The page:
Metformin is the most widely used medication for type 2 diabetes patients but there are some patients who don’t respond to that drug. A new study looks at a second-line of treatment that might help treat these patients. The new drug, linagliptin, results in less weight gain than other second-line drugs and also carries a smaller risk of cardiovascular accidents and heart attacks says the study published in Lancet.
Diabetes affects 10% of the world population and though metformin is the most widely used drug to treat diabetes it can become ineffective in the long term. . Those who do not respond to metformin alone are offered an additional drug known as sulphonylureas.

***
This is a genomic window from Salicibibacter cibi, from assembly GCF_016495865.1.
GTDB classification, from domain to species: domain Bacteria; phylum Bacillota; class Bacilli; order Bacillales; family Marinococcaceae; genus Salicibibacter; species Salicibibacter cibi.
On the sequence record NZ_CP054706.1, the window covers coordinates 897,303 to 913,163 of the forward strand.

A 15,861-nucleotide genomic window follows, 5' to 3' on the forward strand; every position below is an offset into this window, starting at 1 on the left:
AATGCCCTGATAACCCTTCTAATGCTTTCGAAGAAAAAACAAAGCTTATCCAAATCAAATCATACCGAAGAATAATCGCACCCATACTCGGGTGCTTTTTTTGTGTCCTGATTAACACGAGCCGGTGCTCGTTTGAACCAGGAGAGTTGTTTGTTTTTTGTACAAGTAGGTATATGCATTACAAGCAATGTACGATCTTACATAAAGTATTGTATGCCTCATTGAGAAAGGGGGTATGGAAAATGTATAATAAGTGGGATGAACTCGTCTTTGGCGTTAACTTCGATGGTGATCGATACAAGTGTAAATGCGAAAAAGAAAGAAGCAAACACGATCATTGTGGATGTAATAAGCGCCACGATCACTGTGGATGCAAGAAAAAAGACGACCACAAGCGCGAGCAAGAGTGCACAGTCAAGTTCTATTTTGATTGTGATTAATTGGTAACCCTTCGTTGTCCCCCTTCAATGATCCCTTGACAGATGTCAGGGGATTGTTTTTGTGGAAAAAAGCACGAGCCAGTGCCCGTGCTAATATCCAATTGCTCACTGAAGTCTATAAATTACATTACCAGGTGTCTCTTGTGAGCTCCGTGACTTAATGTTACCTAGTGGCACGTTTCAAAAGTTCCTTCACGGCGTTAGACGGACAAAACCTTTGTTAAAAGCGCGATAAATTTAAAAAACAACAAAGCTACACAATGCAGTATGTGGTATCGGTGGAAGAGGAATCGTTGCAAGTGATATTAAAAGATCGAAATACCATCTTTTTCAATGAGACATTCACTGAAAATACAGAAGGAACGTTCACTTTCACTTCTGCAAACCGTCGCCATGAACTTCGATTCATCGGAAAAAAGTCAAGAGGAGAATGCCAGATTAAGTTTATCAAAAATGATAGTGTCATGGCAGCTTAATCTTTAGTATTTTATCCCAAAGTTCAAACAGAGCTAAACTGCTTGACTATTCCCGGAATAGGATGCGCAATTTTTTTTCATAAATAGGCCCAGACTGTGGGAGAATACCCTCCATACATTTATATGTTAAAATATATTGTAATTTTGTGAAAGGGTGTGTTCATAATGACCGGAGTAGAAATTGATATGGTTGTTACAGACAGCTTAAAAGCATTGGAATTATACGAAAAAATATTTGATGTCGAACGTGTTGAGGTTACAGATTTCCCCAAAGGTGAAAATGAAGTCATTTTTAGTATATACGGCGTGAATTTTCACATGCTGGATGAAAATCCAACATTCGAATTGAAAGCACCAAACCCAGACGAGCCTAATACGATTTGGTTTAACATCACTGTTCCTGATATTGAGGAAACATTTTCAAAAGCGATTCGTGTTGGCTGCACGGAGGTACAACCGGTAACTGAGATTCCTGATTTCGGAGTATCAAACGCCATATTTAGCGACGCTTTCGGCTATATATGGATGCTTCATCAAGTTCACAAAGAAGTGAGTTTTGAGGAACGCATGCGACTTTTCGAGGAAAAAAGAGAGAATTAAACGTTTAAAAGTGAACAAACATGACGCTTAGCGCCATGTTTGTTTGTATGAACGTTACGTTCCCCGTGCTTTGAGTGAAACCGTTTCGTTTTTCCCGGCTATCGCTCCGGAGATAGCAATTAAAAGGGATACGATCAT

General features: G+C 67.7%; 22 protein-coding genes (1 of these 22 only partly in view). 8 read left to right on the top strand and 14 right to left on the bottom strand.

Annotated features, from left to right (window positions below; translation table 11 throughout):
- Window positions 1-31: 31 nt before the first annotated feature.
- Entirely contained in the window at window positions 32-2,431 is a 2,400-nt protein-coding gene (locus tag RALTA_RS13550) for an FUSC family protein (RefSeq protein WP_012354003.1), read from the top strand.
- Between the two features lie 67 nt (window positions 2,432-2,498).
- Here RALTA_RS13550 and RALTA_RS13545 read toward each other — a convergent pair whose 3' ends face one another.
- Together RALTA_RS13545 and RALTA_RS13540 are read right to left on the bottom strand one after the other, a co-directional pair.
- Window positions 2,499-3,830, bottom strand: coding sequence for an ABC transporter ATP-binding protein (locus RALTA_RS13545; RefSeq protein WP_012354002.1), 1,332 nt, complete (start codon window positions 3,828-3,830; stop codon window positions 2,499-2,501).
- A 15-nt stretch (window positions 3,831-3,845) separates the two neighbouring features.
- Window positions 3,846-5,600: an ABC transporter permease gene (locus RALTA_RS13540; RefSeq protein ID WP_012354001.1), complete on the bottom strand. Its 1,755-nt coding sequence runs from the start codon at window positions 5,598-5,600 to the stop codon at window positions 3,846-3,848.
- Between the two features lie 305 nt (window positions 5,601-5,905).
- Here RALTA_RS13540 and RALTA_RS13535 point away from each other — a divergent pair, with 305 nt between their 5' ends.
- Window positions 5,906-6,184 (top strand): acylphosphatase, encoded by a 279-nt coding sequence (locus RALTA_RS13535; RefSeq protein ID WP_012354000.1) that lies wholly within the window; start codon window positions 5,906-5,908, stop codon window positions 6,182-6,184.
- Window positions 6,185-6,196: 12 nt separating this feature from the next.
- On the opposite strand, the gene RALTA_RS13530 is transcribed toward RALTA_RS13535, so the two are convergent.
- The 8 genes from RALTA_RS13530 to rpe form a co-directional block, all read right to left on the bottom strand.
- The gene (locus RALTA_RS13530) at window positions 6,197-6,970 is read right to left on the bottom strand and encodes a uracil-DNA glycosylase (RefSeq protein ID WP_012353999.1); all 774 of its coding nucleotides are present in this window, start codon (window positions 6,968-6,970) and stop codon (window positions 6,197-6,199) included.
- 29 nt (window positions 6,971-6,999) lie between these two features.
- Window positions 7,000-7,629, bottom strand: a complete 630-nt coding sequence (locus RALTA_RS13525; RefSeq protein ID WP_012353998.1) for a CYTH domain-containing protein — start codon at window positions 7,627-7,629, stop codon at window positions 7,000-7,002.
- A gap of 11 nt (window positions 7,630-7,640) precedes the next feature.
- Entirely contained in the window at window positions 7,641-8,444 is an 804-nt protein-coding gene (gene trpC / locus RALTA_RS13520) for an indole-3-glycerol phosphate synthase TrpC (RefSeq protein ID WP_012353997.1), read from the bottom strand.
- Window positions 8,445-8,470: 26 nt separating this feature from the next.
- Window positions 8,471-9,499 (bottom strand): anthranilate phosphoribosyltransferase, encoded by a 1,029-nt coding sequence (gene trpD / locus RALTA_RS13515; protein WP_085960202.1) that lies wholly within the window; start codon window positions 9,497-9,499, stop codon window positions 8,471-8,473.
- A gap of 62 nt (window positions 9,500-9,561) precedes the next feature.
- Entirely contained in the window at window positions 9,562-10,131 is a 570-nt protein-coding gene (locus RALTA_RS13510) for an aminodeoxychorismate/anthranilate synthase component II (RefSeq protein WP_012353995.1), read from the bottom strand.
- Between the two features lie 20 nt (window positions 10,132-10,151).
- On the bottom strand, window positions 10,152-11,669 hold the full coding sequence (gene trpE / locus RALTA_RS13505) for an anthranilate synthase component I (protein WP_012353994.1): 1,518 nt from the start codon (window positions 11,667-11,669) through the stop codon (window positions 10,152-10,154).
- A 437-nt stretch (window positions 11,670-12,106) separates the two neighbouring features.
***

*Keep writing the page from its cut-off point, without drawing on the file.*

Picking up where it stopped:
However, sulphonylureas can lead to hypoglycaemia, or low blood sugar levels, and weight gain, raising the risk of heart attack and stroke. “Since hypoglycaemia have substantial negative clinical consequences in terms of cognitive function, mortality… and quality of life, its prevention is a crucial component of any diabetes management programme ,” said study author professor Baptist Gallwitz of Tubingen University Hospital in Germany.